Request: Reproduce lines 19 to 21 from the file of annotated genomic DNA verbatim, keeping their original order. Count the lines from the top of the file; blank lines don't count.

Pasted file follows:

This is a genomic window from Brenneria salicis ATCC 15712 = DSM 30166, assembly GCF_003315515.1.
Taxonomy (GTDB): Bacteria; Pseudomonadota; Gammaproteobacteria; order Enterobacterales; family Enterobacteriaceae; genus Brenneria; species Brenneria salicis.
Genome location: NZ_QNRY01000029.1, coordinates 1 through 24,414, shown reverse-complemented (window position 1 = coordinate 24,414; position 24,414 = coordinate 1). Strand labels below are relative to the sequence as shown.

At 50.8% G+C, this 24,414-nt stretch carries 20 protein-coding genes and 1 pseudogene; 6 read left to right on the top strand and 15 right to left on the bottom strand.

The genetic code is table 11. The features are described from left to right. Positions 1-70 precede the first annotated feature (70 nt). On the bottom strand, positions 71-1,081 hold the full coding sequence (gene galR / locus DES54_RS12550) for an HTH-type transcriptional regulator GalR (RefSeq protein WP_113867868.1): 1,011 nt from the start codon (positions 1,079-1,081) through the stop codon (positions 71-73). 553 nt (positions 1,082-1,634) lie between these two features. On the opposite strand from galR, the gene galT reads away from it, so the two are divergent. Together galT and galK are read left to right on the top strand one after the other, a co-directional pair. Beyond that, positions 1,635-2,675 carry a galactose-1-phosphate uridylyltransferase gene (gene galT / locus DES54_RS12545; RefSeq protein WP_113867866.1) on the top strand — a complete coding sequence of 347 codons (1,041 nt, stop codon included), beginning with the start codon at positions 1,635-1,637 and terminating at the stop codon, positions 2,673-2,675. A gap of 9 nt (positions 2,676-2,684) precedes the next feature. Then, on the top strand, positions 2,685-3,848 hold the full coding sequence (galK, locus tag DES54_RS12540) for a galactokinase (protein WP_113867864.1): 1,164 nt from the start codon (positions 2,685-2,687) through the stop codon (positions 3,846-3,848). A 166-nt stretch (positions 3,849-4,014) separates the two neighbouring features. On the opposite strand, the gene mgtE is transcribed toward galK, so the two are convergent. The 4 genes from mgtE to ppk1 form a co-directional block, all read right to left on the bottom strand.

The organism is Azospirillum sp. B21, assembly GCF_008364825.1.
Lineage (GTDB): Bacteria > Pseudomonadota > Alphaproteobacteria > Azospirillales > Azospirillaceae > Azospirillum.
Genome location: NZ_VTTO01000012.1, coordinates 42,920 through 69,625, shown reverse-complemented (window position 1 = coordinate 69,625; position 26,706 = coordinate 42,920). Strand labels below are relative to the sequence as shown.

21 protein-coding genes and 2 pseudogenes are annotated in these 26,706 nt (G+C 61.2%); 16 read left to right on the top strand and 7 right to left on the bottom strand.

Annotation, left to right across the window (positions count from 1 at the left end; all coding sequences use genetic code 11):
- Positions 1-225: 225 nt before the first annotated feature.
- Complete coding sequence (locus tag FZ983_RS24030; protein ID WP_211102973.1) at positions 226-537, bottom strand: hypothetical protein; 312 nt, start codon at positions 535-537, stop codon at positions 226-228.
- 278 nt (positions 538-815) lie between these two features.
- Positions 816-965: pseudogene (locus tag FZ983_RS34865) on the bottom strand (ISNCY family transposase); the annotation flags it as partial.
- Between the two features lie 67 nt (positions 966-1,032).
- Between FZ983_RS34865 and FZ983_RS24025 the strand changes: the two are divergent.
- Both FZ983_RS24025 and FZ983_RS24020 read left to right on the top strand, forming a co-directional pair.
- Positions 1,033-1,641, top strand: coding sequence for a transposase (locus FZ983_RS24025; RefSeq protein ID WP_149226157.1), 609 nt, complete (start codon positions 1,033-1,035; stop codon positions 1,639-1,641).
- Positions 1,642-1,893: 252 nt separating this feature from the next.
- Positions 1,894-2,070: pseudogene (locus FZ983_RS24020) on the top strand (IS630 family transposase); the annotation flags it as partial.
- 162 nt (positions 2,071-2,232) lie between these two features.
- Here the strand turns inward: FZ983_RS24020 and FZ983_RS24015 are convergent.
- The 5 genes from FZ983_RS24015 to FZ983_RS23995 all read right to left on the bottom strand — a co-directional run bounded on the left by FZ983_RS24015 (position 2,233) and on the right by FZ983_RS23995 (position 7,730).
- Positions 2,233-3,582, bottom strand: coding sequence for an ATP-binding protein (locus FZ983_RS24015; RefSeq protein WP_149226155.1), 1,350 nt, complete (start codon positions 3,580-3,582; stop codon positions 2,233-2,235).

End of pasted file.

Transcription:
- Positions 1,642-1,893: 252 nt separating this feature from the next.
- Positions 1,894-2,070: pseudogene (locus FZ983_RS24020) on the top strand (IS630 family transposase); the annotation flags it as partial.
- 162 nt (positions 2,071-2,232) lie between these two features.